While Rahul never promised the people of Amethi a London, he has slipped somewhat in meeting their expectations. The resulting disgruntlement, it must be conceded, has created conditions where an upset is not inconceivable. “Rahul promised jobs for the local youth, but not a single industry has come up in these years,” complains Devendra Pratap, an unemployed graduate desperate to contribute to his family kitty. Even Raj Karan Singh, a former Congress MP, had drawn the party’s attention to the deplorable conditions in Amethi. “All these years,” he says, “Rahul has given nothing to Amethi. It still looks like a village.” No wonder, he says, in the 2012 assembly elections in UP, the Congress lost in all five assembly segments making up the Amethi parliamentary constituency.
At an impromptu gathering around Kumar Vishwas, complaints against Rahul were openly expressed. “We want to know what he has done for us in the years his family and party have been in power at the Centre,” asks Bansidhar Shukla, who had travelled from Jamo village to listen to Kumar Vishwas. “When our own MP, with full control at the Centre, has failed to give us our due...well, what should we expect....” And Rabbani Mian, who runs a Muslim trust in Unnao, says, “The AAP has ushered in a revolution in this country. I’m sure Muslims would be inclined to support this party in Amethi too. We all have had enough of insensitive leaders who don’t bother about the common man.”
But also on display in Amethi is a healthy scepticism of AAP, the sort Delhi’s middle-class and urban-village migrant populations, the party’s only proven constituency till now, do not seem to have displayed so far. Sonam, a 35-year-old eunuch who had shared the dais with Kumar Vishwas, had questions the very next day. Many others have also been irked by Kumar Vishwas’s grating drama and indifferent verses. “I’d thought of throwing my lot behind the AAP, but in 24 hours I realised I would be wasting my time. After all, the AAP has yet to prove what it’s capable of doing,” says Sonam. “I also disapprove of Vishwas coming here in a long motorcade, especially when he is talking about the aam aadmi.”
Some, like Pavan Kumar Srivastava, a 41-year-old sim card seller, are calculating the ‘winnability’ angle. “All that Viswhas would probably succeed in is reducing Rahul’s winning margin. Nothing more,” he says. “Perhaps it’s true that Rahul has hardly given anything to Amethi, but he has not done anything against us either.” In segments like Jagdishpur, the AAP effect seems to be negligible. Not even 100 people showed up to listen to Kumar Vishwas at the A.H. Intermediate College grounds in that industrial town. The neighbouring market was bustling with activity, but people hardly turned to take a second look at Kumar Vishwas or pay attention to his inventive slogans and couplets.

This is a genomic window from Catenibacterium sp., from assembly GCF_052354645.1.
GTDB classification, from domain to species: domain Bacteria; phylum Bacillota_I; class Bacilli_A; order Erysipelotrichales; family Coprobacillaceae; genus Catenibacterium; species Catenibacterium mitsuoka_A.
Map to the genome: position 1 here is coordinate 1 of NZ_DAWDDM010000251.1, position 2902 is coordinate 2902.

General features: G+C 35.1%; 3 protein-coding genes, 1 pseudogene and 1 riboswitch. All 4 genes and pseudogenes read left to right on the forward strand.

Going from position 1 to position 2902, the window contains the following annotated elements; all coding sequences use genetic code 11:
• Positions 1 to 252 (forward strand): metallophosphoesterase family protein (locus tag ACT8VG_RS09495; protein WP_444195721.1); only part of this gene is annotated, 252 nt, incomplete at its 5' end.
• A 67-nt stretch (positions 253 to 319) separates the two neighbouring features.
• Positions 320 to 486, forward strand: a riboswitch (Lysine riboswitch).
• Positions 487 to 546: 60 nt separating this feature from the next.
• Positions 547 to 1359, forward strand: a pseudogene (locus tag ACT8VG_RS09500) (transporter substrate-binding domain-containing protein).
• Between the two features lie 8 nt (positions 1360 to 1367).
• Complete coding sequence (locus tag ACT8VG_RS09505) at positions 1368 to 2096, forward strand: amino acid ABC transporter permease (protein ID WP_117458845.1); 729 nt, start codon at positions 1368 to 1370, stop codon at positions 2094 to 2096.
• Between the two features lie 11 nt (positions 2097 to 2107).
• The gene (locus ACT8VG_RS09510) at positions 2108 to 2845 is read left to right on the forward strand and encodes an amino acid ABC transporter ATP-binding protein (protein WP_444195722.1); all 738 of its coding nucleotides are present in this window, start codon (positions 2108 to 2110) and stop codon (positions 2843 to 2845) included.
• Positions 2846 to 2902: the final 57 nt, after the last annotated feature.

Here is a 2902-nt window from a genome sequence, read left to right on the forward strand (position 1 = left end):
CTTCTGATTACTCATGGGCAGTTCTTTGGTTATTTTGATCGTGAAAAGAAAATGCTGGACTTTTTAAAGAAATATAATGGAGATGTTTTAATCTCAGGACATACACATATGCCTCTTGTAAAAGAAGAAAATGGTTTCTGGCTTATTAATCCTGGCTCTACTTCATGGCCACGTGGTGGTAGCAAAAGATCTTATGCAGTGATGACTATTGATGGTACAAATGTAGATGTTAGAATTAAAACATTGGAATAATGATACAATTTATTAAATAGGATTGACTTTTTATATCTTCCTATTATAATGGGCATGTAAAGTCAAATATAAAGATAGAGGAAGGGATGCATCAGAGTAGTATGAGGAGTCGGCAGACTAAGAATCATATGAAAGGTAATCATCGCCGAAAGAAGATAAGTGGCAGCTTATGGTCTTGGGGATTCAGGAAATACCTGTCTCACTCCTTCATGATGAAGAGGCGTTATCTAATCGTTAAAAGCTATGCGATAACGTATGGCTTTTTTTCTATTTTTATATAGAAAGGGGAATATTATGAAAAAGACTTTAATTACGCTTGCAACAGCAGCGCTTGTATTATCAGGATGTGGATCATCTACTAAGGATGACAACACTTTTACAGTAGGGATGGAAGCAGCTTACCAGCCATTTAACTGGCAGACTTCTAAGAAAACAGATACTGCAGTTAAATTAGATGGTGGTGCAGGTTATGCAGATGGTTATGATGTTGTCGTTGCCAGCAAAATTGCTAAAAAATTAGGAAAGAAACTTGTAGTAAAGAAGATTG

For all that, the AAP wannabe is serious of purpose. He has found himself a place to live in Amethi, where he plans to spend the time until the general elections. “I am not among those who will fly in and out of this place like a tourist,” he says. “I am here to brush shoulders with the local people and will not budge from here.” Rahul seems to have taken note of the maverick’s tenacity and seems to have made it a point to assess his show: after Kumar Vishwas announced his foray into Amethi, Rahul had postponed a visit to the constituency, perhaps to see the response Kumar Vishwas drew.
For now, Rahul doesn’t seem to be rattled by the newcomer’s little gig. But party managers are taking note for sure. Even the BJP is trying to work out what to do to counter him. Only a couple of fortnights back, it was bruited that the BJP was wooing Sanjay Singh, the Congress MP from neighbouring Sultanpur and scion of the erstwhile royal family of Amethi. While the ‘raja sahib’, who commands considerable respect in Amethi, doesn’t seem to have changed his mind, Kumar Vishwas’s performance, it might be said, has made both rival parties take note of the AAP phenomenon outside of Delhi.
By Sharat Pradhan in Amethi